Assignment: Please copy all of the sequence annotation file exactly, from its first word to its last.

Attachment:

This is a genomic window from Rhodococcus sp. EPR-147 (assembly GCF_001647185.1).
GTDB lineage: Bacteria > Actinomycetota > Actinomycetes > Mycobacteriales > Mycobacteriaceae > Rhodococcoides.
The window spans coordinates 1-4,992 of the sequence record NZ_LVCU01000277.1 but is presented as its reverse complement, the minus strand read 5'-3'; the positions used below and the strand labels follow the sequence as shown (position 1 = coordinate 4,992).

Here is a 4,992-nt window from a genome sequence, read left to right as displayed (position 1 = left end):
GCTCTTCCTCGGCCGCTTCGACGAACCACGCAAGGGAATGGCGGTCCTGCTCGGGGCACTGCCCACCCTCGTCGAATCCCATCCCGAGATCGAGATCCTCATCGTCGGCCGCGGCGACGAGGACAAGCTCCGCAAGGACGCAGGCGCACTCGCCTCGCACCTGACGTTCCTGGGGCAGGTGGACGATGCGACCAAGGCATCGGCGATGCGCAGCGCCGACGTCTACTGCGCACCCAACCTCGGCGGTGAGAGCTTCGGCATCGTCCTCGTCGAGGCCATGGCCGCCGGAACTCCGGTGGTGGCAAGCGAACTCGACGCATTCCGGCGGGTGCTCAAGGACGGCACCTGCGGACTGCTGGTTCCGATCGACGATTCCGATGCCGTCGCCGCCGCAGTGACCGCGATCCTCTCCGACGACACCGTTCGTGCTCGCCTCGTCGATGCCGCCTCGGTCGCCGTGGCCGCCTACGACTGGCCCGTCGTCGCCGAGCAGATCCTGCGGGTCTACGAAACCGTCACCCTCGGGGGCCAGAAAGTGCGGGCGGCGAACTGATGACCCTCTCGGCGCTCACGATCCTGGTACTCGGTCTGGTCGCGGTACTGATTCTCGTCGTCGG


This is a genomic window from Rhodococcus sp. EPR-147 (assembly GCF_001647185.1).
GTDB lineage: Bacteria > Actinomycetota > Actinomycetes > Mycobacteriales > Mycobacteriaceae > Rhodococcoides.
The window spans coordinates 1-4,992 of the sequence record NZ_LVCU01000277.1 but is presented as its reverse complement, the minus strand read 5'-3'; the positions used below and the strand labels follow the sequence as shown (position 1 = coordinate 4,992).

Here is a 4,992-nt window from a genome sequence, read left to right as displayed (position 1 = left end):
GCTCTTCCTCGGCCGCTTCGACGAACCACGCAAGGGAATGGCGGTCCTGCTCGGGGCACTGCCCACCCTCGTCGAATCCCATCCCGAGATCGAGATCCTCATCGTCGGCCGCGGCGACGAGGACAAGCTCCGCAAGGACGCAGGCGCACTCGCCTCGCACCTGACGTTCCTGGGGCAGGTGGACGATGCGACCAAGGCATCGGCGATGCGCAGCGCCGACGTCTACTGCGCACCCAACCTCGGCGGTGAGAGCTTCGGCATCGTCCTCGTCGAGGCCATGGCCGCCGGAACTCCGGTGGTGGCAAGCGAACTCGACGCATTCCGGCGGGTGCTCAAGGACGGCACCTGCGGACTGCTGGTTCCGATCGACGATTCCGATGCCGTCGCCGCCGCAGTGACCGCGATCCTCTCCGACGACACCGTTCGTGCTCGCCTCGTCGATGCCGCCTCGGTCGCCGTGGCCGCCTACGACTGGCCCGTCGTCGCCGAGCAGATCCTGCGGGTCTACGAAACCGTCACCCTCGGGGGCCAGAAAGTGCGGGCGGCGAACTGATGACCCTCTCGGCGCTCACGATCCTGGTACTCGGTCTGGTCGCGGTACTGATTCTCGTCGTCGG